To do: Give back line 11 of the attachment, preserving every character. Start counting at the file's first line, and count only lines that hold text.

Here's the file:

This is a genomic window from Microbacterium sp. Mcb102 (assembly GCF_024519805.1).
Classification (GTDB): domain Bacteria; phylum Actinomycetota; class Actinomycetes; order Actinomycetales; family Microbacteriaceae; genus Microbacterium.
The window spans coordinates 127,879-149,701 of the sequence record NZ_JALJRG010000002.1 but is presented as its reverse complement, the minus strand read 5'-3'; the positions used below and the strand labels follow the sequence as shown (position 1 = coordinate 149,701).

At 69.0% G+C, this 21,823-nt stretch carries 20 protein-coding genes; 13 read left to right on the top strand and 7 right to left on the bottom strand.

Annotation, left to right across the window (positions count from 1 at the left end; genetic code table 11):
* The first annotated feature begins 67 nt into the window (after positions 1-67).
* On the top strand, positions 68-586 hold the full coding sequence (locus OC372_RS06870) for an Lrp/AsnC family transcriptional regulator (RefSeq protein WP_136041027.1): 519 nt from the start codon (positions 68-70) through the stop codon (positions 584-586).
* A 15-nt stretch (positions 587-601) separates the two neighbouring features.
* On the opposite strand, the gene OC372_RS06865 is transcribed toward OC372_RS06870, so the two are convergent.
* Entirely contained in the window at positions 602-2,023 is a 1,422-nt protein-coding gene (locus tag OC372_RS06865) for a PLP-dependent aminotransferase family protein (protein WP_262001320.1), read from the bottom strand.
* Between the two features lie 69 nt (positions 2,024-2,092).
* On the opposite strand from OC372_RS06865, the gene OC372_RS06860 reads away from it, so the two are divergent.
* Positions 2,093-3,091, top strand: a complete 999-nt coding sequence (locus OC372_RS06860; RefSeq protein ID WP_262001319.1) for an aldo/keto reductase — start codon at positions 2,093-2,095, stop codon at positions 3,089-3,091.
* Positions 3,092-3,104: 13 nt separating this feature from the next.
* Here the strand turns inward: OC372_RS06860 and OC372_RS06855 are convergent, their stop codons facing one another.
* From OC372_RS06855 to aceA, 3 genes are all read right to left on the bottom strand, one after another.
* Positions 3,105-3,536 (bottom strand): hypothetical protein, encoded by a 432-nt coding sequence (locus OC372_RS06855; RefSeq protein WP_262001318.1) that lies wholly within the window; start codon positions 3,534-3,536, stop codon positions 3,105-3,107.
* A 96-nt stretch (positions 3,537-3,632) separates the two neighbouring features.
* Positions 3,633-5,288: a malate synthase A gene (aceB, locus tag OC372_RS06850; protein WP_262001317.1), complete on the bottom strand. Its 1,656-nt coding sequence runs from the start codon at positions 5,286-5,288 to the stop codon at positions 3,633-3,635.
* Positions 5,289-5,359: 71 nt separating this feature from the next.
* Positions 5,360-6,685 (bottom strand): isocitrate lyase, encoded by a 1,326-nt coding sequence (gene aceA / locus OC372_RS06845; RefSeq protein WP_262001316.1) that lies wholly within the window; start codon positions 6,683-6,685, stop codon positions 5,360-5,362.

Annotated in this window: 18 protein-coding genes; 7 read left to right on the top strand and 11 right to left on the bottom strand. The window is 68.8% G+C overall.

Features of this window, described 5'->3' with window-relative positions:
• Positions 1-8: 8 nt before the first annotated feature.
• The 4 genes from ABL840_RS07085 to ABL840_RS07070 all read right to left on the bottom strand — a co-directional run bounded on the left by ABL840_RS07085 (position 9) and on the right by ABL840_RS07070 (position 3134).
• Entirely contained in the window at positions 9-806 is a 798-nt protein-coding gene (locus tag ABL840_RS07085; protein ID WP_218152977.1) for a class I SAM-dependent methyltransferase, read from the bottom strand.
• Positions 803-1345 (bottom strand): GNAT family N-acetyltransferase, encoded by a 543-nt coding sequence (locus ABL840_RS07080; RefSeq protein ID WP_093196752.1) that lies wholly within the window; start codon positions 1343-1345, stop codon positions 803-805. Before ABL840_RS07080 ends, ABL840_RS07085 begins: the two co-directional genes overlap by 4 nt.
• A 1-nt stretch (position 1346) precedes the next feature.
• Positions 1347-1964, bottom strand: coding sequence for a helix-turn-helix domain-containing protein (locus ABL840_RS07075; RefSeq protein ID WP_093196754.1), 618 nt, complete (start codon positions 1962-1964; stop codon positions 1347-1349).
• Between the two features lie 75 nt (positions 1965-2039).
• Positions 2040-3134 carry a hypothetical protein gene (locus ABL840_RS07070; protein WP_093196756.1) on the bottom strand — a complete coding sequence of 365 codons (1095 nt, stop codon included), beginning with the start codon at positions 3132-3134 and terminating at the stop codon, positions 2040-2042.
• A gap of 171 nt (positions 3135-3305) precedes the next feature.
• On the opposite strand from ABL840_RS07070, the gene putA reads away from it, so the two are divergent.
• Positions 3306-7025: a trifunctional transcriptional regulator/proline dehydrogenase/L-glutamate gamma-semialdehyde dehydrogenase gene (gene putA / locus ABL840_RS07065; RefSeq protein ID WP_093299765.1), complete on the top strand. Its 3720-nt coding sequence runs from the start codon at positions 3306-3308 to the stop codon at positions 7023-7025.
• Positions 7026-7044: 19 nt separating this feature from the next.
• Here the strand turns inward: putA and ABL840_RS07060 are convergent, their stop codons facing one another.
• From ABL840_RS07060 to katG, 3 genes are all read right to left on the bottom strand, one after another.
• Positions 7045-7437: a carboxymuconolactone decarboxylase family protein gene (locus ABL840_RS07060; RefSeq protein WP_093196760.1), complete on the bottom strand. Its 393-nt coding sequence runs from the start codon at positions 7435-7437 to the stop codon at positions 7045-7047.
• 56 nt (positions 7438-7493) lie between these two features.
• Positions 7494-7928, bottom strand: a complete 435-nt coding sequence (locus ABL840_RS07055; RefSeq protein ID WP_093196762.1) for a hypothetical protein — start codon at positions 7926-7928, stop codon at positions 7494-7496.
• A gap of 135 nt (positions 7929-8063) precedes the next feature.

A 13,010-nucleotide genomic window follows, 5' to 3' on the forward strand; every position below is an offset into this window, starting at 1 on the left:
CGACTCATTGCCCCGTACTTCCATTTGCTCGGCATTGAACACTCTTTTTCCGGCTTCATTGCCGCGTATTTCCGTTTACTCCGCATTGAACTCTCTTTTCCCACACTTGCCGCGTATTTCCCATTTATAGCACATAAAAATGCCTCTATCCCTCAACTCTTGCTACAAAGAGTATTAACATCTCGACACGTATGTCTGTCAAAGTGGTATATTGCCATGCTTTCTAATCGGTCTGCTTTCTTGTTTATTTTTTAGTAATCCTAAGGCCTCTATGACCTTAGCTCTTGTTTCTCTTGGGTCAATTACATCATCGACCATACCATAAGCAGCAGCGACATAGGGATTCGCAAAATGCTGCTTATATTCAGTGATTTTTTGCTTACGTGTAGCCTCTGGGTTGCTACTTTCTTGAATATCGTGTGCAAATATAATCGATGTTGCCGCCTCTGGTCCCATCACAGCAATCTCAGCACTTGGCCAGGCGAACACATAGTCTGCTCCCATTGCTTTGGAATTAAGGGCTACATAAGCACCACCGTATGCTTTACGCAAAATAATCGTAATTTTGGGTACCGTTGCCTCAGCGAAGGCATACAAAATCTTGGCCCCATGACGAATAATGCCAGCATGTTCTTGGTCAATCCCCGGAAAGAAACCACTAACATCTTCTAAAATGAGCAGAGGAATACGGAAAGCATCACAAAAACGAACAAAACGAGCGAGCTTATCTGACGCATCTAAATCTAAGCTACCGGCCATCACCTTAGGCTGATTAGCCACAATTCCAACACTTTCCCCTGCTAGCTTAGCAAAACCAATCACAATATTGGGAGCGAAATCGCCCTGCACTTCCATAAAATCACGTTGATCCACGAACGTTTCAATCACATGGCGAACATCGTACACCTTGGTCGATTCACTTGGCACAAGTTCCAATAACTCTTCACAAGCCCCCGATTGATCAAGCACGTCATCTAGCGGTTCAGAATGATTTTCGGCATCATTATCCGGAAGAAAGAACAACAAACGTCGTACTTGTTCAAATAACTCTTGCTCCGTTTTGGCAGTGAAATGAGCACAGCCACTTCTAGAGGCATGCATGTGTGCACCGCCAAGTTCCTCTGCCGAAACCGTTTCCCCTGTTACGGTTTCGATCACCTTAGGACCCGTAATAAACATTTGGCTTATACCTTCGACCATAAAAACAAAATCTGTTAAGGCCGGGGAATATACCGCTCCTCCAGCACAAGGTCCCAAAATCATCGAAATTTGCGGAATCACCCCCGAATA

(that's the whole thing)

* Between the two features lie 69 nt (positions 2,024-2,092).